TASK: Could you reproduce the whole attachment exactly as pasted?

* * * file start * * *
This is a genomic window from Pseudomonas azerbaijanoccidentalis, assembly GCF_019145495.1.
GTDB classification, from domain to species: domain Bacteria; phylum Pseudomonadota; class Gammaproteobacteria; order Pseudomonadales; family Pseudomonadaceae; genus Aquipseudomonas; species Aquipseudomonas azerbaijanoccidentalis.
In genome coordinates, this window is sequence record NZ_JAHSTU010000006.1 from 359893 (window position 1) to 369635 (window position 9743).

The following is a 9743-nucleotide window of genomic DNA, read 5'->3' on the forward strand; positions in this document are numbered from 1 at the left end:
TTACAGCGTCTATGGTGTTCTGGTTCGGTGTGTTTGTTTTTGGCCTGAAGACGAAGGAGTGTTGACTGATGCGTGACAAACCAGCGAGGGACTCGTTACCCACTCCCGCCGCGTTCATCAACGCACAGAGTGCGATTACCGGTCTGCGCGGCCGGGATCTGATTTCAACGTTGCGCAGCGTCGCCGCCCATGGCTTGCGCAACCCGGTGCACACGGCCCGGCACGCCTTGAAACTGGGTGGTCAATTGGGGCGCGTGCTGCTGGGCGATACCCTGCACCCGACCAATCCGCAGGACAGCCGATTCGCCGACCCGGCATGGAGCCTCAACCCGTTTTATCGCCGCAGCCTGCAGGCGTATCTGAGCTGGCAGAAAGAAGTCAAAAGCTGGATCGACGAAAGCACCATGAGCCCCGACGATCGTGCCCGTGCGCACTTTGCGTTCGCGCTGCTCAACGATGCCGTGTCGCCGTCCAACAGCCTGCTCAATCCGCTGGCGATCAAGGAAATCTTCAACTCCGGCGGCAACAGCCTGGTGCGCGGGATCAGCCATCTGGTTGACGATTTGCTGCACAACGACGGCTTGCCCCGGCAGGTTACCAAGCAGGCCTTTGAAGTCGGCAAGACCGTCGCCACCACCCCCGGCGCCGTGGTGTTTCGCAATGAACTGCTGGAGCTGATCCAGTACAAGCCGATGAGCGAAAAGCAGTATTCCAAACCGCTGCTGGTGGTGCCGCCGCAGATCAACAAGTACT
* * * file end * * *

This is a genomic window from Pseudomonas azerbaijanoccidentalis, assembly GCF_019145495.1.
GTDB classification, from domain to species: domain Bacteria; phylum Pseudomonadota; class Gammaproteobacteria; order Pseudomonadales; family Pseudomonadaceae; genus Aquipseudomonas; species Aquipseudomonas azerbaijanoccidentalis.
In genome coordinates, this window is sequence record NZ_JAHSTU010000006.1 from 359893 (window position 1) to 369635 (window position 9743).

The following is a 9743-nucleotide window of genomic DNA, read 5'->3' on the forward strand; positions in this document are numbered from 1 at the left end:
TTACAGCGTCTATGGTGTTCTGGTTCGGTGTGTTTGTTTTTGGCCTGAAGACGAAGGAGTGTTGACTGATGCGTGACAAACCAGCGAGGGACTCGTTACCCACTCCCGCCGCGTTCATCAACGCACAGAGTGCGATTACCGGTCTGCGCGGCCGGGATCTGATTTCAACGTTGCGCAGCGTCGCCGCCCATGGCTTGCGCAACCCGGTGCACACGGCCCGGCACGCCTTGAAACTGGGTGGTCAATTGGGGCGCGTGCTGCTGGGCGATACCCTGCACCCGACCAATCCGCAGGACAGCCGATTCGCCGACCCGGCATGGAGCCTCAACCCGTTTTATCGCCGCAGCCTGCAGGCGTATCTGAGCTGGCAGAAAGAAGTCAAAAGCTGGATCGACGAAAGCACCATGAGCCCCGACGATCGTGCCCGTGCGCACTTTGCGTTCGCGCTGCTCAACGATGCCGTGTCGCCGTCCAACAGCCTGCTCAATCCGCTGGCGATCAAGGAAATCTTCAACTCCGGCGGCAACAGCCTGGTGCGCGGGATCAGCCATCTGGTTGACGATTTGCTGCACAACGACGGCTTGCCCCGGCAGGTTACCAAGCAGGCCTTTGAAGTCGGCAAGACCGTCGCCACCACCCCCGGCGCCGTGGTGTTTCGCAATGAACTGCTGGAGCTGATCCAGTACAAGCCGATGAGCGAAAAGCAGTATTCCAAACCGCTGCTGGTGGTGCCGCCGCAGATCAACAAGTACT